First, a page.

In 2015, spearheaded by Savills as a facilitator, the Lettings Industry Council began bringing the UK’s landlord and tenant representatives together. All of the market’s key professional organisations are involved; RICS, IRPM, ARLA PropertyMark, and Safe Agent among others. The aim was simple: hold meetings at which a consistent voice from the industry could be heard, with the aim of improving the landscape for lettings in general – benefiting landlords, tenants, and associated businesses and organisations in the process.
It was clear, each organisation and business on its own was making progress, but the stakeholders weren’t connected. Everyone at the table agreed that minimum standards for landlords would be the cornerstone of improving the situation for tenants, and so a working group produced a common check list. Some of the criteria focusing on the landlords, some on the properties themselves and The Property MOT was born.
Within this framework of expectations, it was easy to see that consistent and common property referencing was needed. Each organisation used a different system but, essentially, the focus was the same: a rental property.
Through the Working Group, three points of data were nominated as the sources from which to find one trusted reference: the Unique Property Reference Number (UPRN).
- Gas meters
- Electricity meters
- Energy Performance Certificates
Energy points (gas and electricity) have UPRNs, and every UK property’s Energy Performance Certificate is verified using a UPRN. Even if a property only had one type of energy connection alone, there are two other means of double-checking its location and identity.
Savills’ work, facilitating the work of the Lettings Industry Council, is not a commercial product or service. Rather, it is a powerful and valuable change in the way stakeholders in the industry can record information. It is a consensus: the UPRN provides accuracy, currency, and confidence in the ability to provide value and reduce costs, and risks, all round.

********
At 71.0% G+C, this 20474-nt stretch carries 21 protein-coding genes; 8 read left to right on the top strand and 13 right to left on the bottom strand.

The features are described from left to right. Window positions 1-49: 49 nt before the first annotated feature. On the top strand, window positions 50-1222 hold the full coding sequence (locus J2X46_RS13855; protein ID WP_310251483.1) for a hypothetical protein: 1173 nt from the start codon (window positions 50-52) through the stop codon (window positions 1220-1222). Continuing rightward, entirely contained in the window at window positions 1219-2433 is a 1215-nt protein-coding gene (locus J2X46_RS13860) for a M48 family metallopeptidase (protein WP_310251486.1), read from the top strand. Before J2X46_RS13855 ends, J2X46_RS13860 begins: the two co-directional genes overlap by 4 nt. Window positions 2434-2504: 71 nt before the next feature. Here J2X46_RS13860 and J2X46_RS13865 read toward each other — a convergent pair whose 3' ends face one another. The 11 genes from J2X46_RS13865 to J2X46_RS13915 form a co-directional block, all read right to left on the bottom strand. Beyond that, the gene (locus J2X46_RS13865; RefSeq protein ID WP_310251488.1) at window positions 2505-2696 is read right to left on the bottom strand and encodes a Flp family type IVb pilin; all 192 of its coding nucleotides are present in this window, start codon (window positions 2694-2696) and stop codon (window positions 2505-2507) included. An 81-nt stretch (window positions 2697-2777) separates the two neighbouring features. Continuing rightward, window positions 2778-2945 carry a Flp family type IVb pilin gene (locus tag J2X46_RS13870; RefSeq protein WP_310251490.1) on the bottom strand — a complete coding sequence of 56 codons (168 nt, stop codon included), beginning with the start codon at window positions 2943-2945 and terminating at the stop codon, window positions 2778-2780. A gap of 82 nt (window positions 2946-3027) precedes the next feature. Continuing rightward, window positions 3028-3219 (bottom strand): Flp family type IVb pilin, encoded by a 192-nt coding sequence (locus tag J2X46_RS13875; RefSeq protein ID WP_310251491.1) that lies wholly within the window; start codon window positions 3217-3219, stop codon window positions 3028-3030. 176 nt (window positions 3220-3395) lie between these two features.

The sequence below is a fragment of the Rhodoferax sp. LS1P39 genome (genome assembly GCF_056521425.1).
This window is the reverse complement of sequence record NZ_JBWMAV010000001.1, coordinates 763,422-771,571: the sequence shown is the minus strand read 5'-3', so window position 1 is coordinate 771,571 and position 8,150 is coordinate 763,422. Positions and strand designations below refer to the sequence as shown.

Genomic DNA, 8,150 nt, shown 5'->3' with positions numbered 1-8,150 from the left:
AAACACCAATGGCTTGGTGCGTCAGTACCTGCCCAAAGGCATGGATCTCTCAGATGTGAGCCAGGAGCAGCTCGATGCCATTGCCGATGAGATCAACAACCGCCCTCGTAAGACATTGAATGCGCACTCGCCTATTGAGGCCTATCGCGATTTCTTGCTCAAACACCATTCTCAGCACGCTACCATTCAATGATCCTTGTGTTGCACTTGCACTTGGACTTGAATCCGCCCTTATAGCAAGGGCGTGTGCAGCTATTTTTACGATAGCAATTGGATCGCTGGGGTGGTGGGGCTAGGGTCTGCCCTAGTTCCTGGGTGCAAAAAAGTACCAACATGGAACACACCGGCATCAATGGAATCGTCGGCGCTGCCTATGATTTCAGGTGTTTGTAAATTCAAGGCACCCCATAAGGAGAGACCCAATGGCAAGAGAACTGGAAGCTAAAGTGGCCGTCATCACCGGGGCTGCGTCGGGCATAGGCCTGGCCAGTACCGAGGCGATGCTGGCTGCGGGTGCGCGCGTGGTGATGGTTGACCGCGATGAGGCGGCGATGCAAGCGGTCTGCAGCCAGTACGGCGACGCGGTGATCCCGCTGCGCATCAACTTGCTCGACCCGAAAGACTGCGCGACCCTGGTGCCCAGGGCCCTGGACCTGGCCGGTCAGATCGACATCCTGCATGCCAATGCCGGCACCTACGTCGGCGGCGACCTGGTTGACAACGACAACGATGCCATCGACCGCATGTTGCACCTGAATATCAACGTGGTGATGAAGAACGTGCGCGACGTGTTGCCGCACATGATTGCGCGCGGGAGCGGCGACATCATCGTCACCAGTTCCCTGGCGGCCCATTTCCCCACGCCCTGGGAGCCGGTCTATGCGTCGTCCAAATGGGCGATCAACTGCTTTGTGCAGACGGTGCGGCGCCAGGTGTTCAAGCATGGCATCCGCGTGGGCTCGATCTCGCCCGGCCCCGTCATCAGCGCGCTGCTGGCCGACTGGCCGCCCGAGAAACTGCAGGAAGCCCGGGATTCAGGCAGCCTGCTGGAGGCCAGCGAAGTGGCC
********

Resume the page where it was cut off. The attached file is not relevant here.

Local authorities can cross-reference social services’ needs with known rental properties, for example, without needing to access personal details. HM Treasury and the VOA can model tax evasion, and local authorities can be on the lookout for cascading risks: a landlord who isn’t registered for tax is also likely to avoid essential repair responsibilities, such as fire prevention and safety checks. Benefit authorities can cross-check landlords’ details efficiently to ensure tenants are not missing out on available funding.
Theresa Wallace, Chair of the Lettings Industry Council: “We have two long term aims that are equally as exciting and valuable. The first is that all companies involved in lettings use UPRNs as their reference number – bringing down costs overall and helping to support the market as a whole. EPC providers, gas engineers, electrical contractors, CRM systems, deposit schemes, the Ombudsman schemes … they can all use the UPRN as the single reference number to identify a rental property, which means API keys could link that data, safely, securely, and in confidence.
“This would give tenants the reassurance their property can be checked against relevant health and safety certificates, for example, and Local Authorities could more easily identify rogue landlords who unfortunately cut corners.” Theresa goes on: “Our other aspiration is that Government will champion and create an independent site, or portal, similar to the EPC database, which businesses and departments and landlords and tenants could then all access, easily. There are so many benefits to using the UPRN, the least of which includes speeding up the buying and selling process, which is long overdue.”
In addition to transparency, and the ability to ensure rental properties are compliant and safe, the use of the UPRN enables Local Authorities, HMRC and insurance companies to detect fraud. Fraudulent lettings advertisements could be avoided too, as UPRNs can link a landlord to a property.
The Lettings Industry Council along with IRPM and The RED Foundation are raising awareness of the UPRN and gathering support from a number of different companies across the property industry. They will publish an open letter to Government in January 2021, and interested parties are encouraged to get in touch. Further down the line, the Lettings Industry Council’s work could also provide the foundation for many landlords to improve their property portfolios at a lower cost if the property MOT replaced additional and selective licensing schemes, which would also benefit the market for tenants as a whole.